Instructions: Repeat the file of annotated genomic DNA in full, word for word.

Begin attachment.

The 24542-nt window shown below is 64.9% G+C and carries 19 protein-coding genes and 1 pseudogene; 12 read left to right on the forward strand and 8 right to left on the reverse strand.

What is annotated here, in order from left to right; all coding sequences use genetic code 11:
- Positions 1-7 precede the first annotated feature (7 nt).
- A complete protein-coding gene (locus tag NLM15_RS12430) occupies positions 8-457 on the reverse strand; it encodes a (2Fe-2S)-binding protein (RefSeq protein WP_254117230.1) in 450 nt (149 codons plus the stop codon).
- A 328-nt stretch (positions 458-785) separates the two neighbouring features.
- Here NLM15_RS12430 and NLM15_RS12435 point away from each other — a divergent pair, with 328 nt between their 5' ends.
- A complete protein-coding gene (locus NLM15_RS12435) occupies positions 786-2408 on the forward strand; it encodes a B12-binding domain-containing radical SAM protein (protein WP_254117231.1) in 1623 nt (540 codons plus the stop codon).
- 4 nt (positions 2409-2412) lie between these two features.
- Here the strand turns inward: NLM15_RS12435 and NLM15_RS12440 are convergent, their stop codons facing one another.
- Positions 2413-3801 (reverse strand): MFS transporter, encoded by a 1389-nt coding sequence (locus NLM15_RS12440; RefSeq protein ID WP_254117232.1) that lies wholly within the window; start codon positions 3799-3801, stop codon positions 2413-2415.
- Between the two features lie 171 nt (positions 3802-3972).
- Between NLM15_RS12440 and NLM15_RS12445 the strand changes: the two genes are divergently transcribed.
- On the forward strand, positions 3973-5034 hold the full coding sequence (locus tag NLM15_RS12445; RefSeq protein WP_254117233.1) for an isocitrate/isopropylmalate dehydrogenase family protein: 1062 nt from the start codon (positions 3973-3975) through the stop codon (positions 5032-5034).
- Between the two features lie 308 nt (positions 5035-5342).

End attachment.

The 24542-nt window shown below is 64.9% G+C and carries 19 protein-coding genes and 1 pseudogene; 12 read left to right on the forward strand and 8 right to left on the reverse strand.

What is annotated here, in order from left to right; all coding sequences use genetic code 11:
- Positions 1-7 precede the first annotated feature (7 nt).
- A complete protein-coding gene (locus tag NLM15_RS12430) occupies positions 8-457 on the reverse strand; it encodes a (2Fe-2S)-binding protein (RefSeq protein WP_254117230.1) in 450 nt (149 codons plus the stop codon).
- A 328-nt stretch (positions 458-785) separates the two neighbouring features.
- Here NLM15_RS12430 and NLM15_RS12435 point away from each other — a divergent pair, with 328 nt between their 5' ends.
- A complete protein-coding gene (locus NLM15_RS12435) occupies positions 786-2408 on the forward strand; it encodes a B12-binding domain-containing radical SAM protein (protein WP_254117231.1) in 1623 nt (540 codons plus the stop codon).
- 4 nt (positions 2409-2412) lie between these two features.
- Here the strand turns inward: NLM15_RS12435 and NLM15_RS12440 are convergent, their stop codons facing one another.
- Positions 2413-3801 (reverse strand): MFS transporter, encoded by a 1389-nt coding sequence (locus NLM15_RS12440; RefSeq protein ID WP_254117232.1) that lies wholly within the window; start codon positions 3799-3801, stop codon positions 2413-2415.
- Between the two features lie 171 nt (positions 3802-3972).
- Between NLM15_RS12440 and NLM15_RS12445 the strand changes: the two genes are divergently transcribed.
- On the forward strand, positions 3973-5034 hold the full coding sequence (locus tag NLM15_RS12445; RefSeq protein WP_254117233.1) for an isocitrate/isopropylmalate dehydrogenase family protein: 1062 nt from the start codon (positions 3973-3975) through the stop codon (positions 5032-5034).
- Between the two features lie 308 nt (positions 5035-5342).